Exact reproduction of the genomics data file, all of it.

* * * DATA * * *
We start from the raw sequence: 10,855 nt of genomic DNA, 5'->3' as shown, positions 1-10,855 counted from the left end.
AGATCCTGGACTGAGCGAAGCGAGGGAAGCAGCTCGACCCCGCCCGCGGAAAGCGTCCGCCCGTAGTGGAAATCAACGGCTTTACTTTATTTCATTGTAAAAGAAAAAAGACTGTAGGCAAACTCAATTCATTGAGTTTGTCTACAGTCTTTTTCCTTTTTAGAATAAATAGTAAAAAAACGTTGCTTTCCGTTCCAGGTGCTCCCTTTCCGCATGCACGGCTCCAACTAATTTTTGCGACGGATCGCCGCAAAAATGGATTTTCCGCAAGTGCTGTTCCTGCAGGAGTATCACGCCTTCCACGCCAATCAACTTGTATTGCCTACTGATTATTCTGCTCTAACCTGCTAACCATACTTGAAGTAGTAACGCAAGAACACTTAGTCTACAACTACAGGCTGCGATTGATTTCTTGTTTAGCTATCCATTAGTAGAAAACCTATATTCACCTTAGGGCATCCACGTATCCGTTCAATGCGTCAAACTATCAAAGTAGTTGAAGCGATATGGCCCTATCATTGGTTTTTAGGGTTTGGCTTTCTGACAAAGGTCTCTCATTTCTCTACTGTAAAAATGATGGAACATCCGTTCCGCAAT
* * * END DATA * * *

We start from the raw sequence: 10,855 nt of genomic DNA, 5'->3' as shown, positions 1-10,855 counted from the left end.
AGATCCTGGACTGAGCGAAGCGAGGGAAGCAGCTCGACCCCGCCCGCGGAAAGCGTCCGCCCGTAGTGGAAATCAACGGCTTTACTTTATTTCATTGTAAAAGAAAAAAGACTGTAGGCAAACTCAATTCATTGAGTTTGTCTACAGTCTTTTTCCTTTTTAGAATAAATAGTAAAAAAACGTTGCTTTCCGTTCCAGGTGCTCCCTTTCCGCATGCACGGCTCCAACTAATTTTTGCGACGGATCGCCGCAAAAATGGATTTTCCGCAAGTGCTGTTCCTGCAGGAGTATCACGCCTTCCACGCCAATCAACTTGTATTGCCTACTGATTATTCTGCTCTAACCTGCTAACCATACTTGAAGTAGTAACGCAAGAACACTTAGTCTACAACTACAGGCTGCGATTGATTTCTTGTTTAGCTATCCATTAGTAGAAAACCTATATTCACCTTAGGGCATCCACGTATCCGTTCAATGCGTCAAACTATCAAAGTAGTTGAAGCGATATGGCCCTATCATTGGTTTTTAGGGTTTGGCTTTCTGACAAAGGTCTCTCATTTCTCTACTGTAAAAATGATGGAACATCCGTTCCGCAAT